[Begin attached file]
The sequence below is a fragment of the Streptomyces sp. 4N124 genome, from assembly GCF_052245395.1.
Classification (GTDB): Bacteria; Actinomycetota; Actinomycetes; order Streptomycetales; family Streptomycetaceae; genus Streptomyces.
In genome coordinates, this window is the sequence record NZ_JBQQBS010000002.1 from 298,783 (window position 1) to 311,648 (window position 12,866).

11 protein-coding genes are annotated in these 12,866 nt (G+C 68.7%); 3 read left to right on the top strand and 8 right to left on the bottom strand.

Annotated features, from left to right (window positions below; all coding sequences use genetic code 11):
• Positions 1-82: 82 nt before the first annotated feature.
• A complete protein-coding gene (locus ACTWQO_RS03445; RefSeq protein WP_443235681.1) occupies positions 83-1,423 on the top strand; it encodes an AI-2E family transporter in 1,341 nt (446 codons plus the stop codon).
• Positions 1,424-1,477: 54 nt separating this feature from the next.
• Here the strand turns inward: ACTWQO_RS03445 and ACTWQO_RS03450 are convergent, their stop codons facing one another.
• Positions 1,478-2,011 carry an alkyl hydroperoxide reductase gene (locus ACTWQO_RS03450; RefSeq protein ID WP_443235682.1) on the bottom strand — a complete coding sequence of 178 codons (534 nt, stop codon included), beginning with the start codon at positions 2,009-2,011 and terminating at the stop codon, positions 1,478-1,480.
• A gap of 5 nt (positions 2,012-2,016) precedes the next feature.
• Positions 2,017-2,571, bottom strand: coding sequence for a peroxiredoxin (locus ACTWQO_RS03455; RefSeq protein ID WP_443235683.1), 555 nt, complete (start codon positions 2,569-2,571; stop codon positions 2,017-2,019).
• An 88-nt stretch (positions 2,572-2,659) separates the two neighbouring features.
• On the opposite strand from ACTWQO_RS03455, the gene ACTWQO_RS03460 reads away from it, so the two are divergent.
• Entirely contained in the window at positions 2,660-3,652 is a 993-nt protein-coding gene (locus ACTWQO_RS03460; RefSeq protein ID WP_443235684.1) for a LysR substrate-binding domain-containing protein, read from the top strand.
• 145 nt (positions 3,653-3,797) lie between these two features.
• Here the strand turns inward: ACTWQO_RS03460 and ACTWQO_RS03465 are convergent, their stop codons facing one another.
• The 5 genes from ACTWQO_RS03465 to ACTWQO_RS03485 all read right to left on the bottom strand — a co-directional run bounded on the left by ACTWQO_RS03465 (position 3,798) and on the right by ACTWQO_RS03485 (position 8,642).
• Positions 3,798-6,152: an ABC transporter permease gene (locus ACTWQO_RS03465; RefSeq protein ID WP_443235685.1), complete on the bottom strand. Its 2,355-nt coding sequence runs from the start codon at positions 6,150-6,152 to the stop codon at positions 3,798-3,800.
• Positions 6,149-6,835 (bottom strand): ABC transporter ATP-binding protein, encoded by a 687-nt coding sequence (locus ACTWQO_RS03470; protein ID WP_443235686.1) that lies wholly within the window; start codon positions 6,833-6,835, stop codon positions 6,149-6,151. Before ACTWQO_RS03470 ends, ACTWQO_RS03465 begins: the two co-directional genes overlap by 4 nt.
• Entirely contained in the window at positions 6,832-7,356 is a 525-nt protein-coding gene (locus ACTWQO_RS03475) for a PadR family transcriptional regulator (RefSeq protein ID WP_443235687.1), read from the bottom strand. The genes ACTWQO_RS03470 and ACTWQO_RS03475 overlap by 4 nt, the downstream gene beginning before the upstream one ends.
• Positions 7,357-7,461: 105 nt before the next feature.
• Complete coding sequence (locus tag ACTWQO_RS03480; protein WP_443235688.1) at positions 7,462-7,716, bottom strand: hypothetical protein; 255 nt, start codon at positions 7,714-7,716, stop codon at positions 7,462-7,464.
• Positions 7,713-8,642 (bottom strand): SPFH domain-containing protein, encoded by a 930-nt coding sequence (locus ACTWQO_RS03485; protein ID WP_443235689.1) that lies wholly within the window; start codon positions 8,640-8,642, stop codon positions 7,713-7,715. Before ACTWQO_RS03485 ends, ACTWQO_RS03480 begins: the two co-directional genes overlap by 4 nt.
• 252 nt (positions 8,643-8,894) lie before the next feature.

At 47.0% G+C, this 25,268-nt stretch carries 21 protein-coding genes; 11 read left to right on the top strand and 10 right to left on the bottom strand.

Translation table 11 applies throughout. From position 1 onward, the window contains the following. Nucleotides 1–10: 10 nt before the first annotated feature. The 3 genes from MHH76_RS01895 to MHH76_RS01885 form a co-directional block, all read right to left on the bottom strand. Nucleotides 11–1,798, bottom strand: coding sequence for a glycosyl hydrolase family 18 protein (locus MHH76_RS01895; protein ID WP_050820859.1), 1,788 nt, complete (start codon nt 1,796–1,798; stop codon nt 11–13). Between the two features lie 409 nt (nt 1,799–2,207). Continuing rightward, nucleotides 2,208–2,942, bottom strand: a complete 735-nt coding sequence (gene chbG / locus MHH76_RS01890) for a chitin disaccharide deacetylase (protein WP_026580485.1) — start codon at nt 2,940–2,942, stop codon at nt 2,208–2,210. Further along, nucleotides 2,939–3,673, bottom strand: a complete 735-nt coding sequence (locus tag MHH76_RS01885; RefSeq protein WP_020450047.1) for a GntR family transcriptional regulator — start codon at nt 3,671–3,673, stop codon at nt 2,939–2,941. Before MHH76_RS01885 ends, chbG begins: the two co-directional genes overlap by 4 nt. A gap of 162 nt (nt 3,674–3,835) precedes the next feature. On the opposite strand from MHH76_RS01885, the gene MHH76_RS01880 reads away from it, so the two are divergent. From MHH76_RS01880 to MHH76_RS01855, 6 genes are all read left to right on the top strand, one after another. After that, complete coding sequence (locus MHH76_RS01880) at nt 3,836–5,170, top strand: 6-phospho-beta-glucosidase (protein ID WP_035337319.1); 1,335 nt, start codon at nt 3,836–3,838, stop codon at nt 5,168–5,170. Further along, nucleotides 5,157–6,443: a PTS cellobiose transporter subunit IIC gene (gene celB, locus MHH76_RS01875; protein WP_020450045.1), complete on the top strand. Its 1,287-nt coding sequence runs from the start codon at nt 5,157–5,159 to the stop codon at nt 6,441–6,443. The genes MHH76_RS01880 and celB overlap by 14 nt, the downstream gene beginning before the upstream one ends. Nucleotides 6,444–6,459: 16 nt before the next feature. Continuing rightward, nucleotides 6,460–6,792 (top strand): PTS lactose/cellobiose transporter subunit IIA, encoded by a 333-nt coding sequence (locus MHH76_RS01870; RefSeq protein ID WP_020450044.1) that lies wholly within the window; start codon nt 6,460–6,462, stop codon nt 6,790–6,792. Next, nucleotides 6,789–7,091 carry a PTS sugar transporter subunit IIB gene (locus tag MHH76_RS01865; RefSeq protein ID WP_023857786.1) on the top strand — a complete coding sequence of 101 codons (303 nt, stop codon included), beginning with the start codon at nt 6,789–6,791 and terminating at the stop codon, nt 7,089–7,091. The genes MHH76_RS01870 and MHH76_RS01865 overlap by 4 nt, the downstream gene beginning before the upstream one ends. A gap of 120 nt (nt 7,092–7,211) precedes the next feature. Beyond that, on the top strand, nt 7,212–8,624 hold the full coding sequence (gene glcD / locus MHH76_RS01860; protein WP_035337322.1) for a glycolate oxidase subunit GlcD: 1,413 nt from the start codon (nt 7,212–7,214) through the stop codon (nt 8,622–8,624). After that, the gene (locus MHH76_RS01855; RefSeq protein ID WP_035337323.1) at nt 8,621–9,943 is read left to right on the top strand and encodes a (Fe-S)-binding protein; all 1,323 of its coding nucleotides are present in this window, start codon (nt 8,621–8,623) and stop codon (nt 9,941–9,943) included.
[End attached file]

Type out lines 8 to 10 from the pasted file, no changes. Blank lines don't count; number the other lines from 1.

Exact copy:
• Positions 1,424-1,477: 54 nt separating this feature from the next.
• Here the strand turns inward: ACTWQO_RS03445 and ACTWQO_RS03450 are convergent, their stop codons facing one another.
• Positions 1,478-2,011 carry an alkyl hydroperoxide reductase gene (locus ACTWQO_RS03450; RefSeq protein ID WP_443235682.1) on the bottom strand — a complete coding sequence of 178 codons (534 nt, stop codon included), beginning with the start codon at positions 2,009-2,011 and terminating at the stop codon, positions 1,478-1,480.